neighbor

[ney-ber]
noun
1.
a person who lives near another.
2.
a person or thing that is near another.
3.
one's fellow human being: to be generous toward one's less fortunate neighbors.
4.
a person who shows kindliness or helpfulness toward his or her fellow humans: to be a neighbor to someone in distress.
5.
(used as a term of address, especially as a friendly greeting to a stranger): Tell me, neighbor, which way to town?
adjective
6.
situated or living near another: one of our neighbor nations.
verb (used with object)
7.
to live or be situated near to; adjoin; border on.
8.
to place or bring near.
verb (used without object)
9.
to live or be situated nearby.
10.
to associate with or as if with one's neighbors; be neighborly or friendly (often followed by with ).
Also, especially British, neighbour.


Origin:
before 900; Middle English; Old English neahgebūr, nēahbūr (nēah nigh + (ge)būr farmer; see Boer, boor); akin to Dutch nabuur, German Nachbar, Old Norse nābūi

neighborless, adjective
Dictionary.com Unabridged
Based on the Random House Dictionary, © Random House, Inc. 2014.
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World English Dictionary
neighbour or neighbor (ˈneɪbə)
 
n
1.  a person who lives near or next to another
2.  a.  a person or thing near or next to another
 b.  (as modifier): neighbour states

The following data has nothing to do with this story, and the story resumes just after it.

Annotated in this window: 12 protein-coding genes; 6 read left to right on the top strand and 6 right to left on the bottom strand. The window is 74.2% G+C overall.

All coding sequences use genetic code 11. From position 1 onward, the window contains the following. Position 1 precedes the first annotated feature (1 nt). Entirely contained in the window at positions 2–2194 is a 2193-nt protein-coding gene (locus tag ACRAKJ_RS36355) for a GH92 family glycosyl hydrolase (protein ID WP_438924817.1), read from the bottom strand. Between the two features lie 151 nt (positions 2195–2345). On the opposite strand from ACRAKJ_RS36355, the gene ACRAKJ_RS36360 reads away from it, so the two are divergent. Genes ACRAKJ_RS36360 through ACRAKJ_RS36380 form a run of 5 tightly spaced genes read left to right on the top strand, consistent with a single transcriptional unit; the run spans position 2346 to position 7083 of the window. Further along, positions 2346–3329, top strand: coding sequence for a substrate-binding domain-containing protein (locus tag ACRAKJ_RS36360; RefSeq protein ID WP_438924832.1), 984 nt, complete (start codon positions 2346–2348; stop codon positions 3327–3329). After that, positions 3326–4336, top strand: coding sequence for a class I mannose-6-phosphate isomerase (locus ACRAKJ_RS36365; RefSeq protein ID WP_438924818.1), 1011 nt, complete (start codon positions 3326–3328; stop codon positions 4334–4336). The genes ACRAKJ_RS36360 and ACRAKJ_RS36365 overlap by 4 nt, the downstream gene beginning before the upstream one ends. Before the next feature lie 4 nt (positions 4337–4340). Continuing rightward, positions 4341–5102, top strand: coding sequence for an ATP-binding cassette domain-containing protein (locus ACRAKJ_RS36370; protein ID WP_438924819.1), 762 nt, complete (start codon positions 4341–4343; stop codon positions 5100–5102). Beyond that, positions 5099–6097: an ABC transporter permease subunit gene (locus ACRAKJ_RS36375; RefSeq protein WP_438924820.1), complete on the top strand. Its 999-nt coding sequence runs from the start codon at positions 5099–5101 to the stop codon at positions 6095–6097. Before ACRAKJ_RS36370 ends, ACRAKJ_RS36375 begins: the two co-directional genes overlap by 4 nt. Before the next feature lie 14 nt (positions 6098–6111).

vb (when intr, often foll by on)
3.  to be or live close (to a person or thing)
 
[Old English nēahbūr, from nēahnigh + būr, gebūr dweller; see boor]
 
neighbor or neighbor
 
n
 
vb
 
[Old English nēahbūr, from nēahnigh + būr, gebūr dweller; see boor]
 
'neighbouring or neighbor
 
adj
 
'neighboring or neighbor
 
adj
 
'neighbourless or neighbor
 
adj
 
'neighborless or neighbor
 
adj

Collins English Dictionary - Complete & Unabridged 10th Edition
2009 © William Collins Sons & Co. Ltd. 1979, 1986 © HarperCollins
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Etymonline
Word Origin & History

neighbor
O.E. neahgebur (W.Saxon), nehebur (Anglian), from neah "near" (see nigh) + gebur "dweller," related to bur "dwelling" (see bower). Common Gmc. compound (cf. Du. (na)bur, O.H.G. nahgibur, M.H.G. nachgebur, Ger. Nachbar). The verb is first attested in 1586.

neighbour
British spelling of neighbor (q.v.); for suffix, see -or.
Online Etymology Dictionary, © 2010 Douglas Harper
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Example sentences
Then another minute or two to talk about it with their neighbour.
If that doesnt help ask a neighbour if he wants one.
It's the highest-resolution, near-global topographic image of our lunar
  neighbour yet.
Its not by confining one's neighbour that one is convinced of one's sanity.
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